Pepy’s London: Everyday Life in London 1650-1703 by Stephen Porter

11987791Short, sharp and interesting, if sometimes a little dryer than the title might suggest, Porter’s brief history of London as it was immediately after the execution of Charles I, throughout the Interregnum and Oliver Cromwell’s reign, the leadership (!) of Richard Cromwell to the restoration of Charles II, James II’s time on the throne, the Glorious Revolution and the beginnings of the reign of William and Mary, is packed full of facts and observations.

Though the title suggests this is London as Samuel Pepys experienced and wrote about it, it’s more than that. It’s also a London on the brink of religious and political upheavals as suspicion and faith caused many tensions and riots. It’s a city enduring and moving with swiftly changing economic circumstances and robust and exciting scientific discoveries, as well as a place that was culturally enterprising and rich, as theatre, music, writing and art underwent another Renaissance.

Using Pepy’s life as a yardstick by which to measure the altering moods and landscape of the city, Porter offers a keen insight into the various people and events that helped to fashion London into what it is today. Whether it was intolerance for immigrants, appreciation and exploitation of other cultures, growing literacy, expanding borders as the Empire grew, trade, war, frosts, plague or fire, what is clear is that London was rarely if ever dull – whether you were gentry or from the lower classes.

The just over half a century covered really does encompass an amazing array of transformations  – and not just in terms of leaders and governing styles. Porter is such a good historian, my only beef with the book is that it is so dry at times and when you use the name Pepys in the title, I think it’s dryer than it has a right to be! Nonetheless, I thoroughly enjoyed this great overview. The illustrations are also terrific and really well explained.

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The Vizard Mask by Diana Norman

imgres-2When I first started reading this long book, The Vizard Mask by Diana Norman, I didn’t think I’d be able to finish it. By the time I reached the 20% mark on my Kindle, I didn’t want it to end – so captivating was the story. The reason for my initial reaction was a combination of the style of writing (which is rich if not dense in detail) and the heroine, a Puritan named Penitence Hurd who, frankly, I couldn’t warm to at all. Not at first. Then she gripped my heart and didn’t let go…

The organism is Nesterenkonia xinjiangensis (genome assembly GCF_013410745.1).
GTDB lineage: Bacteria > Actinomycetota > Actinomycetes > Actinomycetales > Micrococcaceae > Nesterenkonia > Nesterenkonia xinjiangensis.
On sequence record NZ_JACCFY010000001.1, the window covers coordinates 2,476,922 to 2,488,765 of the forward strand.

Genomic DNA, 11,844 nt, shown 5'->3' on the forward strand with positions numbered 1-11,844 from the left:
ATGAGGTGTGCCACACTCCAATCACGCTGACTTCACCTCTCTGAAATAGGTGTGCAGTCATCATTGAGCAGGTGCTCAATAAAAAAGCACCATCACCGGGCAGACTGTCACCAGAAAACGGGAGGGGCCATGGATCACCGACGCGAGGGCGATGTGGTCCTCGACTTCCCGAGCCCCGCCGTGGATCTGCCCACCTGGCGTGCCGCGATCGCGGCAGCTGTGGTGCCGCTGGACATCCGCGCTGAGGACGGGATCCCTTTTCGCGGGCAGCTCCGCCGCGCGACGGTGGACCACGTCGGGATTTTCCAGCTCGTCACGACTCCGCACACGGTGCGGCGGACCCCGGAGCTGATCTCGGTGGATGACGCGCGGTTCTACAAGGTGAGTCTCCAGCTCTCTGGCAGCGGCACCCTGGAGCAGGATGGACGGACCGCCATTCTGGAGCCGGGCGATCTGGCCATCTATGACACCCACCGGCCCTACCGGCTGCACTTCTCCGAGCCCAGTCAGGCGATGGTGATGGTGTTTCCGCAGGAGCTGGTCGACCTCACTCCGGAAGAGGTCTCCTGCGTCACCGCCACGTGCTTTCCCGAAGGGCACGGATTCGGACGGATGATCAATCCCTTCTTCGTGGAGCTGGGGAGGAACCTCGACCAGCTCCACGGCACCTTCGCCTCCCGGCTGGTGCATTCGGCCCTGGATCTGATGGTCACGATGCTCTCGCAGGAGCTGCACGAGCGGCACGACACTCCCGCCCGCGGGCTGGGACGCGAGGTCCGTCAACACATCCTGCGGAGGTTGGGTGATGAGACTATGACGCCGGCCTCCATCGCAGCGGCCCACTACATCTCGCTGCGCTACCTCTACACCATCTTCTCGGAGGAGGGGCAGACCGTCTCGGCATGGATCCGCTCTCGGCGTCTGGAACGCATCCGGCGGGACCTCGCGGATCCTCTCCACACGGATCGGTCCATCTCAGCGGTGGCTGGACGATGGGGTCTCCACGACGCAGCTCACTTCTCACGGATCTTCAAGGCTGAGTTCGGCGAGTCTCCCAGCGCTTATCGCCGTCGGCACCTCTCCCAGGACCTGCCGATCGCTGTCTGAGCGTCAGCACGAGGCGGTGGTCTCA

Forced to leave her home in a fledgling colony in America and travel to London to find her Aunt, a woman whose existence her devout family denies, Penitence arrives on English soil the same day as the plague. Discovering her Aunt lives in St-Giles-in-the-Fields, a den of inequity and poverty outside the city walls, Penitence manages to find her house only to learn not only is her Aunt likely dead, but her abode is actually a whore house. The woman in charge, a formidable and harsh woman known has “her Ladyship” takes in the shocked and confused Penitence, protecting her from the usual work of the women under her roof. Much to the other women’s chagrin, Pen is given other duties, and proceeds to cast dire judgements and disapproval on all who come her way as she desperately tries to reconcile her Puritan beliefs with this shocking, disgusting and inappropriate place she has come to.

When the plague attacks in force, Pen finds not only her beliefs challenged, but also her faith in humanity restored and broken over and over. Humbled by what she witnesses, devastated by the losses the disease wreaks, Pen finds allies and enemies in unlikely places. But this is just the beginning of the incredible transformation this young woman must undergo if she is to survive, not just illness, disease, the unwanted attention of lecherous men, and the injustices heaped upon women, but Restoration London.

King-charles-ii-king-charles-ii-25010100-333-400The days of the Republic are over; Cromwell is dead and Charles II is back on the throne and determined not to waste a day or a woman if he can help it. Theatre is alive and well, women are on stage, and the arts generally are flourishing. The seeking of pleasure is the goal of the classes that can and the envy of those who cannot. Religious dissent bubbles away and gossip and politics are never far from anyone’s minds or lips. If it’s not true, then it will be made up and, as she rises up the ranks of London Society, Pen finds how hurtful and damaging this type of talk and the scandal in its wake can be.